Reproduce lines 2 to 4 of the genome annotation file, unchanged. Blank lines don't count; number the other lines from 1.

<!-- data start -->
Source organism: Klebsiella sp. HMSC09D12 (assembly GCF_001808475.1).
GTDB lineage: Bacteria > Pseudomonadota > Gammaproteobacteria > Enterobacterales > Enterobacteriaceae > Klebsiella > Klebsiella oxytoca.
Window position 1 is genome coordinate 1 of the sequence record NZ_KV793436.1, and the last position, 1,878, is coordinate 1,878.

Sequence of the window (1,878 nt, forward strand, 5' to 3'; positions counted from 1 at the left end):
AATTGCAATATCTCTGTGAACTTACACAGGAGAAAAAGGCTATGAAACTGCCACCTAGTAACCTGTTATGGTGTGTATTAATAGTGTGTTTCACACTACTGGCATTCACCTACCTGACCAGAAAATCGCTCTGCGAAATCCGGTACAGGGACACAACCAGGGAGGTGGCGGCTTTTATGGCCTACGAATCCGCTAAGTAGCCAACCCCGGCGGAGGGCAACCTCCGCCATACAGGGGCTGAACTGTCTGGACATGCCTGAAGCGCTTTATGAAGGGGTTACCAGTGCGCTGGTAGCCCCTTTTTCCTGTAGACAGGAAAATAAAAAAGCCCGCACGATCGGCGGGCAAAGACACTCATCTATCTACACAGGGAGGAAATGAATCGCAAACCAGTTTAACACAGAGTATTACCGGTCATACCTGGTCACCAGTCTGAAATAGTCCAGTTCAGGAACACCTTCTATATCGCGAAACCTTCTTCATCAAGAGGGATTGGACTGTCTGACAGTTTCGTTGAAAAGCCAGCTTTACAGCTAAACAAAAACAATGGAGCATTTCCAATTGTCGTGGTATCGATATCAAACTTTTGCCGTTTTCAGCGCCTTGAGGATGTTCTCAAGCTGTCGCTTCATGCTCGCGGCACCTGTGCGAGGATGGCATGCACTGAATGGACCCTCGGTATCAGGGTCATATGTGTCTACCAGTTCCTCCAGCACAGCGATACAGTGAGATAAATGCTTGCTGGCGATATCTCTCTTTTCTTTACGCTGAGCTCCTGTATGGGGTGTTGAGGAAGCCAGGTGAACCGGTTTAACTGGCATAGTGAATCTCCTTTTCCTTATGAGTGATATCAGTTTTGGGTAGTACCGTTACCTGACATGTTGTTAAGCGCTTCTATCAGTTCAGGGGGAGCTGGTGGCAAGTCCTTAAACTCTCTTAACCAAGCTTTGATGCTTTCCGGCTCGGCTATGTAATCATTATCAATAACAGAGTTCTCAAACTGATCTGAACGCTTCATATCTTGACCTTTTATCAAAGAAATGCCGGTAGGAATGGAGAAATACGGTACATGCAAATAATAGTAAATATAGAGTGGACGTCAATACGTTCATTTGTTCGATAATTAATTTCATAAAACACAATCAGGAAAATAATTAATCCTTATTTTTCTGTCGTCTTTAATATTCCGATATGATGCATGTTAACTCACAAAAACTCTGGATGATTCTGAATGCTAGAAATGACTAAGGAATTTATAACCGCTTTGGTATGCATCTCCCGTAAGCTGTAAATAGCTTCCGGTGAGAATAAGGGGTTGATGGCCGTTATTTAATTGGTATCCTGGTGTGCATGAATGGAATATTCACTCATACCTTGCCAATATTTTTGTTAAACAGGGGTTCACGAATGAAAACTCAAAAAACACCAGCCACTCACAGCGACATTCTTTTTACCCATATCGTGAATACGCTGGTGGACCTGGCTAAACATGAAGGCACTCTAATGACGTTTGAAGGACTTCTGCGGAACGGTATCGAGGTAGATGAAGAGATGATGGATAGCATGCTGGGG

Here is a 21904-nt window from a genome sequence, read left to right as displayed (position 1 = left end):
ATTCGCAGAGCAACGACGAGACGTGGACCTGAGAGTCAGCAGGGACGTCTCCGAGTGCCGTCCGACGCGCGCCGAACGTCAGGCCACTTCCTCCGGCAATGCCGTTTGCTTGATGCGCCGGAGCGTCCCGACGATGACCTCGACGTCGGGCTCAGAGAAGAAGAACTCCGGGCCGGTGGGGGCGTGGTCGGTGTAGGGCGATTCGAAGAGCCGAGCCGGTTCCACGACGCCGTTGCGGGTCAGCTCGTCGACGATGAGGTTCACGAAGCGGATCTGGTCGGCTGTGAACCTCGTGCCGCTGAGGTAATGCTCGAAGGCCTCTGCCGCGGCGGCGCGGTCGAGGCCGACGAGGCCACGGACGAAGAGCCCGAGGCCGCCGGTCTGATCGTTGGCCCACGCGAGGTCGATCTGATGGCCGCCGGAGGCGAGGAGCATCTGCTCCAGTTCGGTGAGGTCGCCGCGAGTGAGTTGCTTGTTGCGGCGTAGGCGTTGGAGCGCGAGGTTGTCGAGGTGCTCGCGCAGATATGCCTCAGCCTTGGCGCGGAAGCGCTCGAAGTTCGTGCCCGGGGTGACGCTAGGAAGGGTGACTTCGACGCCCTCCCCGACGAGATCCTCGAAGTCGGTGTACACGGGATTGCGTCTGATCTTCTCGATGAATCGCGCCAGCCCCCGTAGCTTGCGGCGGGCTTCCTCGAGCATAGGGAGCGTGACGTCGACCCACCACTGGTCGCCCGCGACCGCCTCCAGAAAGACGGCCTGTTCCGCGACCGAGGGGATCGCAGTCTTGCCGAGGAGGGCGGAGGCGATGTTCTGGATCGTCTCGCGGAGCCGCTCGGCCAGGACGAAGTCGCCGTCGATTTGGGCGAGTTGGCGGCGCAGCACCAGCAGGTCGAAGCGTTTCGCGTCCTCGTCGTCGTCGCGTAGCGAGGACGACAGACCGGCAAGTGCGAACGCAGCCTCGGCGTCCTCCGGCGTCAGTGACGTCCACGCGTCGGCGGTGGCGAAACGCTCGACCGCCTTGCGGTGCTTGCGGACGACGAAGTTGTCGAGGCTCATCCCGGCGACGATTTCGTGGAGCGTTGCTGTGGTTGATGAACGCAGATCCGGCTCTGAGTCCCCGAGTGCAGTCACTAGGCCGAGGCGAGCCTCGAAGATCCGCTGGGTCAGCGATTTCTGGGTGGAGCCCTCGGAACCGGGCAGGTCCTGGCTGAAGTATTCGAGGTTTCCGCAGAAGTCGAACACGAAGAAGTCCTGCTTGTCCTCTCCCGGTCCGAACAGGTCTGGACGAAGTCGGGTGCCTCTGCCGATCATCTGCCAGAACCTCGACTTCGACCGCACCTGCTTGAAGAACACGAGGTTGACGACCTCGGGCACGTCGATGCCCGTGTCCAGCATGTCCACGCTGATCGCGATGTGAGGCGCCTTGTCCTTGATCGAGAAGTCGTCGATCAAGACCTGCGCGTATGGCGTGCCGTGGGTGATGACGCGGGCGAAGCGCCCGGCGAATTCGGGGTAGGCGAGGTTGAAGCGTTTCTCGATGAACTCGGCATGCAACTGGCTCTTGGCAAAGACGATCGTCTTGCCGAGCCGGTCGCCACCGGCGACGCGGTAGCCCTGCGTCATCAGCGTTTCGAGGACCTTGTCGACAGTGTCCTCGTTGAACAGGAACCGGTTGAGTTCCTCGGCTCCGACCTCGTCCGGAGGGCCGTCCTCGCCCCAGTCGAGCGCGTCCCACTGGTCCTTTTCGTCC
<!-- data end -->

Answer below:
GTDB lineage: Bacteria > Pseudomonadota > Gammaproteobacteria > Enterobacterales > Enterobacteriaceae > Klebsiella > Klebsiella oxytoca.
Window position 1 is genome coordinate 1 of the sequence record NZ_KV793436.1, and the last position, 1,878, is coordinate 1,878.

Sequence of the window (1,878 nt, forward strand, 5' to 3'; positions counted from 1 at the left end):